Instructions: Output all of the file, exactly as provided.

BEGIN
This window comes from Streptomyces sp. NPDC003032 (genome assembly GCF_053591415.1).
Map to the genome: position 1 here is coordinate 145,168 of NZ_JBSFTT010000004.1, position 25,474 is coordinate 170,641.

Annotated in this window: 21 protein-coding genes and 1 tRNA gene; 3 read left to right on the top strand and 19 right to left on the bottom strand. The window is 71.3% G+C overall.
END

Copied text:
This window comes from Streptomyces sp. NPDC003032 (genome assembly GCF_053591415.1).
Map to the genome: position 1 here is coordinate 145,168 of NZ_JBSFTT010000004.1, position 25,474 is coordinate 170,641.

Annotated in this window: 21 protein-coding genes and 1 tRNA gene; 3 read left to right on the top strand and 19 right to left on the bottom strand. The window is 71.3% G+C overall.